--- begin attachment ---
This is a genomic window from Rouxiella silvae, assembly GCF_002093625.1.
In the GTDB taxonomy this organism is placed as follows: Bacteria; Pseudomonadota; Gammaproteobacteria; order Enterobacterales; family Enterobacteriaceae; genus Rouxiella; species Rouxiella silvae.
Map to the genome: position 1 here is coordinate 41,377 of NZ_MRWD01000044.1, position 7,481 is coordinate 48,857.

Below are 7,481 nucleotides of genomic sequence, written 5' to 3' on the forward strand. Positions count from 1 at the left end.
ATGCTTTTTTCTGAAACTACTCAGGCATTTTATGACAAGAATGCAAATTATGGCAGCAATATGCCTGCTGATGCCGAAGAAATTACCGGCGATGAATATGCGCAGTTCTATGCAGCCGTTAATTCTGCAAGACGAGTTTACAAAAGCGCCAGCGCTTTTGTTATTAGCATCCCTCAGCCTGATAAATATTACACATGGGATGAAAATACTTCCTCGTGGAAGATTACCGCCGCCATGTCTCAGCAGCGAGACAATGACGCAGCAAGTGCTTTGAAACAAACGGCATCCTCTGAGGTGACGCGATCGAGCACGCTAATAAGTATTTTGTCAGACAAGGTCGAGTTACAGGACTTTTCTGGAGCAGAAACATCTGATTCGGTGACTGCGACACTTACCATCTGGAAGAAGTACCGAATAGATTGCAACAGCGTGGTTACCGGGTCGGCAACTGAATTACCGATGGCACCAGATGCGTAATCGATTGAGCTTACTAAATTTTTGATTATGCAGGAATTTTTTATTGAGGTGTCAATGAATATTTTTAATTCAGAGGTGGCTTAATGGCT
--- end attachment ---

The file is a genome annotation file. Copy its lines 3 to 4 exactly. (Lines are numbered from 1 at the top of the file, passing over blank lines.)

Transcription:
Map to the genome: position 1 here is coordinate 41,377 of NZ_MRWD01000044.1, position 7,481 is coordinate 48,857.

Below are 7,481 nucleotides of genomic sequence, written 5' to 3' on the forward strand. Positions count from 1 at the left end.